Connect With Us Connect With Us Newsletter Connect with us
 

On View: World’s Fair Souvenirs at the Queens Museum

The borough of Queens played host to two World’s Fairs in the 20th century — each a phenomenon in its time. Behind the Curtain: Collecting the New York Fairs at the Queens Museum delivers just what its title states — a peek into a collection of rarely seen artifacts and souvenirs from the famous fairs of 1939 and 1964.

Magician Al Livingstone creating the illusion of producing the 1939 World’s Fair Trylon and Perisphere from his top hat (Photo: Irving Desfor. From the Collection of the Queens Museum)

Magician Al Livingstone creating the illusion of producing the 1939 World’s Fair Trylon and Perisphere from his top hat (Photo: Irving Desfor. From the Collection of the Queens Museum)

Note: this is an exhibition for people who really love vintage souvenirs. It includes a “guest book” from the British Pavilion signed by King George VI and Queen Elizabeth of England, a baby brontosaurus from the family that “resided” in the popular Futurama exhibit, Mold-a-rama machines that produced vacuum-formed Unispheres, and original blueprints of the proposed Willets Point Boulevard subway station.

While there do not miss the opportunity to view the museum’s most famous exhibit, the 9,000 square foot Panorama of the City of New York built for the 1964 World’s Fair. It comprises every single building, street, park and bridge in all five boroughs. Updates to the panorama were made through 1992.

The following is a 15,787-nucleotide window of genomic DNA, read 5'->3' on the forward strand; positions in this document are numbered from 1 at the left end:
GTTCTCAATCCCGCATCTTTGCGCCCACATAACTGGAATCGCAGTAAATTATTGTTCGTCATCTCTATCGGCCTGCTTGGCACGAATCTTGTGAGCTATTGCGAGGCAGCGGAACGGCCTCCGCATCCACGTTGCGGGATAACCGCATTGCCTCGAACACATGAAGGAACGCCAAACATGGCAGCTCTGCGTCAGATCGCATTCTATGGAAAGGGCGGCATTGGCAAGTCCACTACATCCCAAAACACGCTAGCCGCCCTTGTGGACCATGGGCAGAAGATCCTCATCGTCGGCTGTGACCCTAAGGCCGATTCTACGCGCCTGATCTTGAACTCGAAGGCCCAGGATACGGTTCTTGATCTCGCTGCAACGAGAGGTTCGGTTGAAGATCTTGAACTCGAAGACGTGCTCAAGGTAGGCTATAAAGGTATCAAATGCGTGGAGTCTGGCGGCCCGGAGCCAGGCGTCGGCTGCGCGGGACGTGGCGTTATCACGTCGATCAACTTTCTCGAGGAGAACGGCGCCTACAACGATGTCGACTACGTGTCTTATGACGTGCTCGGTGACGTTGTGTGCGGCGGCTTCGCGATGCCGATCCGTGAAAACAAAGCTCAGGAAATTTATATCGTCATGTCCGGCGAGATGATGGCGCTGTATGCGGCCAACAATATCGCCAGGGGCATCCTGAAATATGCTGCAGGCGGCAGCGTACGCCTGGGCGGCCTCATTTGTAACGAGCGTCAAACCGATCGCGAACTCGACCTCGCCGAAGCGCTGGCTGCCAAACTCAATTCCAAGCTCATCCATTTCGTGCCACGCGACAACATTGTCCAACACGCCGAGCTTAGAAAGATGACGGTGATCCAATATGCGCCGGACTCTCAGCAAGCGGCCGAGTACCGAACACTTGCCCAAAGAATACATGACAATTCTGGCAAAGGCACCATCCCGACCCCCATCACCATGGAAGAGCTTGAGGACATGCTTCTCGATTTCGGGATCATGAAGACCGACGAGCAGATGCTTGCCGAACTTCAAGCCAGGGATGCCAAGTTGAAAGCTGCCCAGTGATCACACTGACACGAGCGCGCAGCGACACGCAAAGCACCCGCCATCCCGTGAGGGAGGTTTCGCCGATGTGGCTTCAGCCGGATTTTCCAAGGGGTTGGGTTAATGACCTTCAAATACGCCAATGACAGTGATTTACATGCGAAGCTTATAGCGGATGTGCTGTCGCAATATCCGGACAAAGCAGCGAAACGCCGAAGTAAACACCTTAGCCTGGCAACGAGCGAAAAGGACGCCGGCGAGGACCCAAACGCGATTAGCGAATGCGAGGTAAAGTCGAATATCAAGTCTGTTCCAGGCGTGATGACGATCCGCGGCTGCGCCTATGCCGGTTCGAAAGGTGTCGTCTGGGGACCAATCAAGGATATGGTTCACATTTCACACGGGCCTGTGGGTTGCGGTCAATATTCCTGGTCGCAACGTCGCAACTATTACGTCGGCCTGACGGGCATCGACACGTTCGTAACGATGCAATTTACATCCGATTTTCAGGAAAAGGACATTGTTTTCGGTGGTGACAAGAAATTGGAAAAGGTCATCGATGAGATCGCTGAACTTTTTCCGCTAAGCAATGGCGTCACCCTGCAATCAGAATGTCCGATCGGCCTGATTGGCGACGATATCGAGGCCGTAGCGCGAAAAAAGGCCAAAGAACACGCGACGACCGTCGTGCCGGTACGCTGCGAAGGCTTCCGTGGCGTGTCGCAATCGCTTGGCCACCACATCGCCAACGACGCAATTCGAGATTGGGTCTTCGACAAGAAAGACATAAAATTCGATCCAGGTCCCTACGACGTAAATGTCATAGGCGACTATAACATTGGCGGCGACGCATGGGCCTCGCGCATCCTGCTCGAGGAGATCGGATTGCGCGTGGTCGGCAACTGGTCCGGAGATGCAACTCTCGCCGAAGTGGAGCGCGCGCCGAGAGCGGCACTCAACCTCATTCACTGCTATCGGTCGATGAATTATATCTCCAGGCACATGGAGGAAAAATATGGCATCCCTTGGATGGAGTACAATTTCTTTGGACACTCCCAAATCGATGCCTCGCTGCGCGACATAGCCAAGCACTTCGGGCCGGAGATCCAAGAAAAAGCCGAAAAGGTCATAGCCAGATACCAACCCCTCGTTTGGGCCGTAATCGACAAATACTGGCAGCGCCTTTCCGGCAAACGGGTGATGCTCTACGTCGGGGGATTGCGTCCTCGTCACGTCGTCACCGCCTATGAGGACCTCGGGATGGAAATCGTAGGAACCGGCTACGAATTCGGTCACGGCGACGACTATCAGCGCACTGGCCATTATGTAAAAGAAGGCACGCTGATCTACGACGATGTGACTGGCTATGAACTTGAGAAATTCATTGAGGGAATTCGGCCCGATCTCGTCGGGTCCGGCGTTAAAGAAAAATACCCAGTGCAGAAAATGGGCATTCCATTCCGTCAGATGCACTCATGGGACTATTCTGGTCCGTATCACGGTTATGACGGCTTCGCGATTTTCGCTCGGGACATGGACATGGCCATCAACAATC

Behind the Curtain: Collecting the New York Fairs is on view at the Queens Museum from July 27, 2014  through September 2015.

Popular Buys

Popular Reads

  • Fall 2014 Broadway

    The 14 Most Anticipated Broadway Shows for Fall 2014

    Read More
  • A Night at the Museum

    Top 12 Unforgettable Movie Moments at NYC Museums

    Read More
  • Best NYC Hotels for Families

    10 Top Family-Friendly Hotels in NYC

    Read More
  • Penthouse 808

    8 Rooftop Restaurants with Awe-Inspiring Views

    Read More
  • What You Can Rent for $1,500

    Armchair Apartment Hunting: What You Can Rent for $1,500 a Month in NYC

    Read More